Below is a briefer version of an article which appeared in the New York Times this past week. At first glance, it appears as a newsy or perhaps as a political update in the ongoing religious tensions and conflicts among the various Jewish communities in Israel today (both between the secular and religious communities). There is a certain not so hidden message that what occurs (or rages) in Israel has ramifications for the Jewish people in countries and places not in Israel proper (also known as the Diaspora).
We will discuss this further, but for the moment, let’s think back to the Book of Daniel and the Scroll of Esther in that while what originally transpired (both a destruction and exile) in the Land of Israel had ‘incredible bearing and effect’ on the Jews of Persia, yet the Land and these two communities remained inextricably linked both by identity, kinship and yes, also by religious coercion.”
It might even appear that these issues of “identity, kinship and religious coercion remain in effect to this very day. We will discuss this further as the Passover nears and the long and arduous Exodus narrative appears to change before our eyes . . .
Rabbi Seth Frisch
Israeli Court Says Converts to Non-Orthodox Judaism Can Claim Citizenship
People who convert in Israel to Reform or Conservative Judaism have a right to citizenship, the Supreme Court ruled, chipping at the power of Orthodox authorities that see them as non-Jewish.
By Patrick Kingsley / Published March 1, 2021 / Updated March 3, 2021
JERUSALEM — The question of who is and isn’t a Jew has always been a subject of debate within Israel. Since the state was founded, the government has largely deferred to Orthodox Jewish authorities, who do not view converts to more liberal forms of Judaism as Jewish.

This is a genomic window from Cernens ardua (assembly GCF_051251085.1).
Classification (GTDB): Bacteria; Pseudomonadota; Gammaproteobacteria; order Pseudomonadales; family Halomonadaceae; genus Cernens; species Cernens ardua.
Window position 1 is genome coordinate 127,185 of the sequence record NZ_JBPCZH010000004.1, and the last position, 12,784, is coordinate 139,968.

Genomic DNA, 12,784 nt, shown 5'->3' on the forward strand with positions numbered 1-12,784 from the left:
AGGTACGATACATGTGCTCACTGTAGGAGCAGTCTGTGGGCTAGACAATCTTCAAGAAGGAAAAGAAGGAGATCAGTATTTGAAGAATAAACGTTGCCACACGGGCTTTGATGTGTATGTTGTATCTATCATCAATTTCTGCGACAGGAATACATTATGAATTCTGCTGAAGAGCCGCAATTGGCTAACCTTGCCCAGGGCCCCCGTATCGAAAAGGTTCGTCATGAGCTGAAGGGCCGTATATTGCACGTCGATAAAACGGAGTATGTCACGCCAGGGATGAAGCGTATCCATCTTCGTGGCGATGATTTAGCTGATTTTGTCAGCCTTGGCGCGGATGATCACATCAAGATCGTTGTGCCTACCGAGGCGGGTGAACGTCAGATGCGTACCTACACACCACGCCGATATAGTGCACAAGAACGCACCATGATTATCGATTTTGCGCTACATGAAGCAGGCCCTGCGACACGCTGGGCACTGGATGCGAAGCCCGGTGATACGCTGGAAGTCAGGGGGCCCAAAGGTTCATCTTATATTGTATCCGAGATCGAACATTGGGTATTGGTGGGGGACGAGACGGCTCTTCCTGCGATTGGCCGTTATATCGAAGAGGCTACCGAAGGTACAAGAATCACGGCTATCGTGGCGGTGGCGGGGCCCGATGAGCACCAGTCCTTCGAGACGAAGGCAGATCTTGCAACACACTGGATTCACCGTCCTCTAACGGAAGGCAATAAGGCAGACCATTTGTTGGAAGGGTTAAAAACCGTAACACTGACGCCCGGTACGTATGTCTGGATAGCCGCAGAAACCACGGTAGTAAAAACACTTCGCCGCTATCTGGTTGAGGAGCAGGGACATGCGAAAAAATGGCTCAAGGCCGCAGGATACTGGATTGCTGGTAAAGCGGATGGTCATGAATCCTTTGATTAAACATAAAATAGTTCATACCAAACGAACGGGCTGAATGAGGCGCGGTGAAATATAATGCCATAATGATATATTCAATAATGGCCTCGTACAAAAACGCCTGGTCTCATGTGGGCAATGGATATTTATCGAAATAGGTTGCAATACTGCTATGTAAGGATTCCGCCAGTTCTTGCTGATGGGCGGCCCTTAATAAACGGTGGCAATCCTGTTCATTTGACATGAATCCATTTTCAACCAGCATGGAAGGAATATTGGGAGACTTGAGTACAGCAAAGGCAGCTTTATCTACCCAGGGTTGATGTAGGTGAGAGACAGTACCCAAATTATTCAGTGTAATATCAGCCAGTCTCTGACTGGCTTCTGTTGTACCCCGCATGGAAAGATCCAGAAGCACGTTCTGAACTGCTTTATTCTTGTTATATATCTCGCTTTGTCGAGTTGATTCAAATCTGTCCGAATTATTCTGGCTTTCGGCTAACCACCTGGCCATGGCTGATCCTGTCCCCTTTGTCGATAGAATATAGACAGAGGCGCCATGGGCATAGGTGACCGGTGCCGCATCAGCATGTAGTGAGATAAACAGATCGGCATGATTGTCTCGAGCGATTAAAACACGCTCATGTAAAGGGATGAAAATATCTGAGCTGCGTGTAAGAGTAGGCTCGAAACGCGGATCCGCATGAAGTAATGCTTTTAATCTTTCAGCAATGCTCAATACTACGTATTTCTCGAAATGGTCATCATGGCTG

But on Monday, the Israeli Supreme Court struck a symbolic blow for a more pluralistic vision of Jewish identity: It granted the right to automatic citizenship to foreigners who convert within the state of Israel to Conservative, also known as Masorti, or Reform Judaism.
Israel’s “Law of Return” gives foreign-born Jews, or anyone with a Jewish parent, grandparent or spouse, the automatic right to claim Israeli citizenship. Those who convert to non-Orthodox Judaism in another country have been able to gain Israeli citizenship for decades.
One of Israel’s two chief rabbis, Yitzhak Yosef, called it a “a deeply regrettable decision,” and said that conversions to the Reform and Conservative communities were “nothing but counterfeit Judaism.”
“Public representatives are to be expected to work quickly to correct this legislation,” he said, “and the sooner they do so the better.’‘
There are still restrictions on the marriage of non-Orthodox converts to Judaism, since this area is controlled by Israel’s chief rabbinate, which does not recognize Reform or Conservative Judaism. There is no civil marriage in Israel.
But for non-Orthodox Jews the Supreme Court decision constituted a moment of qualified relief — both inside Israel and among the diaspora.
“It affirms that Israel is a homeland for all Jews,” said Rabbi Jacob Blumenthal, the joint head of an international association of rabbis who practice Conservative Judaism, the United Synagogue of Conservative Judaism. “The ruling is an important step in guaranteeing religious freedom in Israel and recognizing the diversity of the Jewish people and its practices in Israel and throughout the world.”
Within Israel, the overwhelming majority of Jews are either Orthodox or secular, but liberal rabbis said that there had already been an uptick in the number of non-Jews seeking to convert to more liberal streams of Judaism.